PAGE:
5) Adrian Peterson, Minnesota Vikings, 2007
Regular-season stats: 238 carries, 1,341 yards, 5.6 yards per carry, 12 rushing touchdowns, 14 games played (nine starts).
A.P. actually had difficulty making this list. In fact, he barely edged out Anderson, Portis and even George Rogers, all three of whom (along with a few others in NFL history) outrushed the Vikings rookie in their initial NFL seasons. That Peterson ultimately landed here anyway is a testament to his combination of power and cutting ability, as well as the quality of his rushing attempts. As Vikings superfan (and NFL NOW colleague) @KristianGlenn pointed out, you can't forget Peterson breaking the single-game rushing record his first year as a pro (with 296 against the Chargers in Week 9). What Peterson accomplished in 14 games -- particularly a yards-per-carry mark well north of 5.0 -- simply cannot be ignored. His team wasn't known for its prowess on the ground -- unlike Portis' Broncos of the late 1990s/early 2000s -- and he didn't play in an era that favored the running back -- unlike Anderson. Still, the Offensive Rookie of the Year in 2007 shined enough to rank fifth.
4) Edgerrin James, Indianapolis Colts, 1999
Regular-season stats: 369 carries, 1,553 yards, 4.2 yards per carry, 13 rushing touchdowns, 62 catches, 586 receiving yards, four receiving touchdowns, 16 games played (16 starts).
One college prospect loomed so large at the running back position in April 1999 that no one really cared about any of the other backs, even if that one huge name ended up being the second RB taken in the draft. Mike Ditka's declared love for Ricky Williams made it pretty easy for media outlets and fans alike to forget about Edgerrin James. Bill Polian didn't, though; nor did the Colts GM get caught up in the Heisman Trophy-winning hype surrounding Williams, choosing James over Williams at fourth overall, leaving Ditka and the Saints to give up all their draft picks for the right to take Williams fifth.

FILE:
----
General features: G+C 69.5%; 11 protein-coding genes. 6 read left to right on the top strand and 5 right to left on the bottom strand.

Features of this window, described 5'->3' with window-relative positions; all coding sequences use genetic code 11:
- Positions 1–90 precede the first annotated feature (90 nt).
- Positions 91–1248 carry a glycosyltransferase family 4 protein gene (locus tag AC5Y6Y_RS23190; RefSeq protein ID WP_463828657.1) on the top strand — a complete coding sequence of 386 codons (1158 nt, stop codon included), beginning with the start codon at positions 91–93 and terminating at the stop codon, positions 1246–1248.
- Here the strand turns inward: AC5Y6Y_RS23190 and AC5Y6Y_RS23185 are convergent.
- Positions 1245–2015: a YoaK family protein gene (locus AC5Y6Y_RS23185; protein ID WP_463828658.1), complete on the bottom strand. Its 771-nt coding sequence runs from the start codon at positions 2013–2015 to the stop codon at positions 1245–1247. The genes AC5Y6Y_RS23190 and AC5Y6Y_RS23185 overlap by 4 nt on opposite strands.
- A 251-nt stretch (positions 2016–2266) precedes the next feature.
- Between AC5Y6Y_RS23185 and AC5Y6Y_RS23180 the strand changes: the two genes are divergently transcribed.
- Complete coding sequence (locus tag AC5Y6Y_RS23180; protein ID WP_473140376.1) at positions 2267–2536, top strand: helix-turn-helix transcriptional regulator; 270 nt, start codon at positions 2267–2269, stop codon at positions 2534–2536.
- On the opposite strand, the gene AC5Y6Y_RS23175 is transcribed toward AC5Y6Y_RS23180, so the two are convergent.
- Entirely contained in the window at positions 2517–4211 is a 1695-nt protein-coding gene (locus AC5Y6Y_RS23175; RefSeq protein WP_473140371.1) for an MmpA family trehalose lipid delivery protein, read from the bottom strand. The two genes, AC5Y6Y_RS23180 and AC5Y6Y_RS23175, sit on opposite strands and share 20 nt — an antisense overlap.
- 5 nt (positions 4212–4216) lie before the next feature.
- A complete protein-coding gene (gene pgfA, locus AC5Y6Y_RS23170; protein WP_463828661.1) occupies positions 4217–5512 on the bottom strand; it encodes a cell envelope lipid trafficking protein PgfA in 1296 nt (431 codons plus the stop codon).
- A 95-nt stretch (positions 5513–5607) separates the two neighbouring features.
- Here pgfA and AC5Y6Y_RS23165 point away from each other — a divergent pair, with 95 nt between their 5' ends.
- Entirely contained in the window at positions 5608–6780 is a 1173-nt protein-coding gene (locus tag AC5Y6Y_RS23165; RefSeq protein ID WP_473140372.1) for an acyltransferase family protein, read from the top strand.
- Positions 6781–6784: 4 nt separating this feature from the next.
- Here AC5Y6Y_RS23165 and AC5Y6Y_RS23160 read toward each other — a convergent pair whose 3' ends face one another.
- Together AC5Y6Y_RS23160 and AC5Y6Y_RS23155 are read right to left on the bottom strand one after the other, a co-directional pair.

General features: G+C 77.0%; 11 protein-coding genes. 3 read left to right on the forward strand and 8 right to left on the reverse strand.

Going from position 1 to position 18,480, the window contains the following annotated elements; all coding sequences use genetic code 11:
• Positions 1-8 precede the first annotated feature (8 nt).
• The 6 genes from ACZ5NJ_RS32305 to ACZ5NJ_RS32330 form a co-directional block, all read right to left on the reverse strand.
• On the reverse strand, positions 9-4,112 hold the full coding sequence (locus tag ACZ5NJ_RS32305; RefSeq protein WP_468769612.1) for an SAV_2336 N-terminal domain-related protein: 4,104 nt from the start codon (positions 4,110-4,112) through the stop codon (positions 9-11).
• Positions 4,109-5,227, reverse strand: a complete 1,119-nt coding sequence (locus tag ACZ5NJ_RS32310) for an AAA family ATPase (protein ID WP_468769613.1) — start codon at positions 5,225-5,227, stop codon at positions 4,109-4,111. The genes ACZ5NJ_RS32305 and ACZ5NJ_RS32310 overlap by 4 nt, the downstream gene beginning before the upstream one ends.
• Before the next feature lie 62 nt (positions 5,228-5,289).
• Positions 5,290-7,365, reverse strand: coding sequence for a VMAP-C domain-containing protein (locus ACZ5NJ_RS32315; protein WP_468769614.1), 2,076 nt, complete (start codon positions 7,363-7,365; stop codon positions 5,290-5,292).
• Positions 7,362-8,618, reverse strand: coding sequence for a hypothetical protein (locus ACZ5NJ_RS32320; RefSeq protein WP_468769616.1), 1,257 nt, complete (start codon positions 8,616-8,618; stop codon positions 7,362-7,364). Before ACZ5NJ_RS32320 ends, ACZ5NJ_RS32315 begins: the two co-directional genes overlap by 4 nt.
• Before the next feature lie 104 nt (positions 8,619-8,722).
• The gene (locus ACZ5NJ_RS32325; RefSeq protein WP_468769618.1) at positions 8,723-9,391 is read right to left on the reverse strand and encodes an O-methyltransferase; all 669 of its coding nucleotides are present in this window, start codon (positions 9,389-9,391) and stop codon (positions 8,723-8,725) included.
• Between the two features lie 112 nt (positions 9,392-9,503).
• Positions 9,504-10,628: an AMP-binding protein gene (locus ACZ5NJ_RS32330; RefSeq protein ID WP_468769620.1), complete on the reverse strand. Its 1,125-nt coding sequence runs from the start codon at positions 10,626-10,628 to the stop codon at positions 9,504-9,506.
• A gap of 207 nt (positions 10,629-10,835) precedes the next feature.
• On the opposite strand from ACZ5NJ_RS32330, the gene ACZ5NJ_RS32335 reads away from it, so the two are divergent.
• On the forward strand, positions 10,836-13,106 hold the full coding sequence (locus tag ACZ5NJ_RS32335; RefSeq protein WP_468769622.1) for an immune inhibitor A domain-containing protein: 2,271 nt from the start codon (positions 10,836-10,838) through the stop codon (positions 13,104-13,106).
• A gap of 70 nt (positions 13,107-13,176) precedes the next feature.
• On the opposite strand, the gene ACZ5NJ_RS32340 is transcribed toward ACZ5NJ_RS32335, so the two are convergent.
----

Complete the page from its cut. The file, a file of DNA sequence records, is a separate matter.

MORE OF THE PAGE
James rewarded Polian's wisdom with a brilliant rookie season that merged individual and team success. Everyone loved Peyton Manning's development in his second pro year -- but James was the offensive workhorse, posting an insane 431 touches en route to becoming the Offensive Rookie of the Year. His 2,139 yards from scrimmage still stand as the second most all time among rookies (behind Eric Dickerson, who had 2,212 in 1983). And the Colts went from 3-13 in 1998 to 13-3 in '99. Coincidence?
3) Barry Sanders, Detroit Lions, 1989
Regular-season stats: 280 carries, 1,470 yards, 5.3 yards per carry, 14 rushing touchdowns, 15 games played (13 starts).
How Sanders managed to run for nearly 1,500 yards with undeveloped rookie Rodney Peete and the immortal Bob Gagliano trotting out there at quarterback boggles the mind. Given what the Lions' offense was in 1989, it's a wonder Sanders didn't end up running for his life. Yet, he was able to make moves people hadn't seen before while racking up the yards. Don't misunderstand what I'm saying, as Detroit did have some young talent in the late 1980s, with Chris Spielman, Jerry Ball and Bennie Blades all springing to mind -- it's just that they played on defense. The Lions couldn't crack 20 points per game -- and that was still an improvement, by nearly six points per game, over what they finished with in 1988.
With Detroit up three scores during the final game of the season, Sanders was taken out of the contest 10 yards shy of claiming the rushing title that year -- and though he could have gone back in, the eventual Offensive Rookie of the Year passed. Too bad the Lions' quarterbacks couldn't pass. Oh well ... just run, Barry.
2) Earl Campbell, Houston Oilers, 1978
Regular-season stats: 302 carries, 1,450 yards, 4.8 yards per carry, 13 rushing touchdowns, 15 games played (14 starts).